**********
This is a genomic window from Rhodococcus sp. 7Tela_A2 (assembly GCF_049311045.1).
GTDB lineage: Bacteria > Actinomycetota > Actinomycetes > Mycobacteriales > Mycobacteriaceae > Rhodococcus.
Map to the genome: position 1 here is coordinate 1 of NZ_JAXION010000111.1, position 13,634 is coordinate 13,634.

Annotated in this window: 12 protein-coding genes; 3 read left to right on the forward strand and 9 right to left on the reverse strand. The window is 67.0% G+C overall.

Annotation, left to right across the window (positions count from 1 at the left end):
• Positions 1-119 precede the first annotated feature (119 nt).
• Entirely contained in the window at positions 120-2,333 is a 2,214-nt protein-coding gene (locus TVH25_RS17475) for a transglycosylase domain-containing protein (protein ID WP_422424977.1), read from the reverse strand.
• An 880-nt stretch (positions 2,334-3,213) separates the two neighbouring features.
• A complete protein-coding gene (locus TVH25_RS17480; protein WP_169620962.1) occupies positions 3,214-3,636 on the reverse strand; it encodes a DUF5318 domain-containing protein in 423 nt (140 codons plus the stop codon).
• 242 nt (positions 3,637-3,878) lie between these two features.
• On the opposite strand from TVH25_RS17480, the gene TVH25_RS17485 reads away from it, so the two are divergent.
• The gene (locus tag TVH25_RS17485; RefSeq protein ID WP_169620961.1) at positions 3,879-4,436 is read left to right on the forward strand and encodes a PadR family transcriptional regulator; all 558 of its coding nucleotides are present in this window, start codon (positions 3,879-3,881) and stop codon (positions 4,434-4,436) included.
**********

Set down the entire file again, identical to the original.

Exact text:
This is a genomic window from Rhodococcus sp. 7Tela_A2 (assembly GCF_049311045.1).
GTDB lineage: Bacteria > Actinomycetota > Actinomycetes > Mycobacteriales > Mycobacteriaceae > Rhodococcus.
Map to the genome: position 1 here is coordinate 1 of NZ_JAXION010000111.1, position 13,634 is coordinate 13,634.

Annotated in this window: 12 protein-coding genes; 3 read left to right on the forward strand and 9 right to left on the reverse strand. The window is 67.0% G+C overall.

Annotation, left to right across the window (positions count from 1 at the left end):
• Positions 1-119 precede the first annotated feature (119 nt).
• Entirely contained in the window at positions 120-2,333 is a 2,214-nt protein-coding gene (locus TVH25_RS17475) for a transglycosylase domain-containing protein (protein ID WP_422424977.1), read from the reverse strand.
• An 880-nt stretch (positions 2,334-3,213) separates the two neighbouring features.
• A complete protein-coding gene (locus TVH25_RS17480; protein WP_169620962.1) occupies positions 3,214-3,636 on the reverse strand; it encodes a DUF5318 domain-containing protein in 423 nt (140 codons plus the stop codon).
• 242 nt (positions 3,637-3,878) lie between these two features.
• On the opposite strand from TVH25_RS17480, the gene TVH25_RS17485 reads away from it, so the two are divergent.
• The gene (locus tag TVH25_RS17485; RefSeq protein ID WP_169620961.1) at positions 3,879-4,436 is read left to right on the forward strand and encodes a PadR family transcriptional regulator; all 558 of its coding nucleotides are present in this window, start codon (positions 3,879-3,881) and stop codon (positions 4,434-4,436) included.